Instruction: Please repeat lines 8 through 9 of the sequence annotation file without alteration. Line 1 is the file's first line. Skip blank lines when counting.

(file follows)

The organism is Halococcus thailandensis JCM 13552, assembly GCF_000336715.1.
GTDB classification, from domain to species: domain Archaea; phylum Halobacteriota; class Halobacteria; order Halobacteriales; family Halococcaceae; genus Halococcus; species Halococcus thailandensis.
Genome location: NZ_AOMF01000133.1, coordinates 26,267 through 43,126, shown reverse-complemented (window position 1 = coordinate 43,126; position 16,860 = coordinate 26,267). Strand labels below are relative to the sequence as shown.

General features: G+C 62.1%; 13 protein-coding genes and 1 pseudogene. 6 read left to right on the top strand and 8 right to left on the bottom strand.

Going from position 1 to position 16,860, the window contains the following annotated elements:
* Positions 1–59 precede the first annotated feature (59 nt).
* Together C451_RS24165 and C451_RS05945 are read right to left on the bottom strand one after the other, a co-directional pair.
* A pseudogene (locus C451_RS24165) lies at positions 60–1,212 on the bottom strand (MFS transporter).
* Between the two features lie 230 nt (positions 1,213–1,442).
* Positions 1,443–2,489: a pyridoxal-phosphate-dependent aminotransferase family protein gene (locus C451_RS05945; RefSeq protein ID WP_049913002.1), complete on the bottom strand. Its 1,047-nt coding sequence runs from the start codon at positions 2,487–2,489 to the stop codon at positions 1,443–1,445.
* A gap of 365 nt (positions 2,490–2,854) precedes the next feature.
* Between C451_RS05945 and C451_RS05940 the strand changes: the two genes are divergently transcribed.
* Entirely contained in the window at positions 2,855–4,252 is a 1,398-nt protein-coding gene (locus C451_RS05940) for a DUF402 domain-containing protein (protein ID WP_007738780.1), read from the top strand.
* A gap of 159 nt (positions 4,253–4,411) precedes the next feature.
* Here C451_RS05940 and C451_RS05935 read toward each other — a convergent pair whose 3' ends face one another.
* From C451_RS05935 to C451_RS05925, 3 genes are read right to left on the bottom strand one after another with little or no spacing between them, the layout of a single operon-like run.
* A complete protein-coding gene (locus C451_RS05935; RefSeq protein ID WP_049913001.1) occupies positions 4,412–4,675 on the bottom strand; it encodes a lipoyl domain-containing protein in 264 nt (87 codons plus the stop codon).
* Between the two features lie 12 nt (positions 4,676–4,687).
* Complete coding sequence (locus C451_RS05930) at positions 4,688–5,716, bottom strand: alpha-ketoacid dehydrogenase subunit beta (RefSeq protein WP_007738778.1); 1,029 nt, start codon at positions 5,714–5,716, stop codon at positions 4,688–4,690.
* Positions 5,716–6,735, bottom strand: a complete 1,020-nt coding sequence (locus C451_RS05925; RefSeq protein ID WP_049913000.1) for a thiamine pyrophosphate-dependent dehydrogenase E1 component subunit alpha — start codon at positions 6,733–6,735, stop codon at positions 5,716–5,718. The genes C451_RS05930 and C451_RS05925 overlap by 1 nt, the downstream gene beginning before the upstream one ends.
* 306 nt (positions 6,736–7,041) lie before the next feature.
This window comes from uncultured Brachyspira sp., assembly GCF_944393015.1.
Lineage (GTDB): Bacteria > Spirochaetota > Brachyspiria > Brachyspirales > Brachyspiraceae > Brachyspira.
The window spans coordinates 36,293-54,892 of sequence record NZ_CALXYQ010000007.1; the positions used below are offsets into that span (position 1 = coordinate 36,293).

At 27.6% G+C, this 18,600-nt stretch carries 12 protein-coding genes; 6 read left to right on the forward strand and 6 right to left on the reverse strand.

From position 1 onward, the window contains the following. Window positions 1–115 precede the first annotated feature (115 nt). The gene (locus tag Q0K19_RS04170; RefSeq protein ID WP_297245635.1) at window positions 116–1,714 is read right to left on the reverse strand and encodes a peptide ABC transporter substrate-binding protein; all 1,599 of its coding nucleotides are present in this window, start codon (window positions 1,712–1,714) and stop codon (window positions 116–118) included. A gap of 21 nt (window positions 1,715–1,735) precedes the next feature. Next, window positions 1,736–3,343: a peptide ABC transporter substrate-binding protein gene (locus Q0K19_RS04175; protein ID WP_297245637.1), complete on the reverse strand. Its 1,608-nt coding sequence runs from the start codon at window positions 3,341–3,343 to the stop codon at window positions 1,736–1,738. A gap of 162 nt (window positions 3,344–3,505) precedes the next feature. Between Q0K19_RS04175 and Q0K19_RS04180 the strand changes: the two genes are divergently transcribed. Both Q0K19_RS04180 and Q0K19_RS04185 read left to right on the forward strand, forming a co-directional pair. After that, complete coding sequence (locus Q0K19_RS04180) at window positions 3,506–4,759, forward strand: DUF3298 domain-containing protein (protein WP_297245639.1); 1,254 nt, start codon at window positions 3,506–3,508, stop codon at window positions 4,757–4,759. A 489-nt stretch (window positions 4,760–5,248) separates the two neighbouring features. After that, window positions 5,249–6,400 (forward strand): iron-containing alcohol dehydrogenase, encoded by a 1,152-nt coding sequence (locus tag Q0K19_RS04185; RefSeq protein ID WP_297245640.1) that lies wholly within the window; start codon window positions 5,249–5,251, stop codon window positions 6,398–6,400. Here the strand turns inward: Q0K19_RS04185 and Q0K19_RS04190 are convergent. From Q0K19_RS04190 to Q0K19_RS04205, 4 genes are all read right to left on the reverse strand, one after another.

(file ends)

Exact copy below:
* A pseudogene (locus C451_RS24165) lies at positions 60–1,212 on the bottom strand (MFS transporter).
* Between the two features lie 230 nt (positions 1,213–1,442).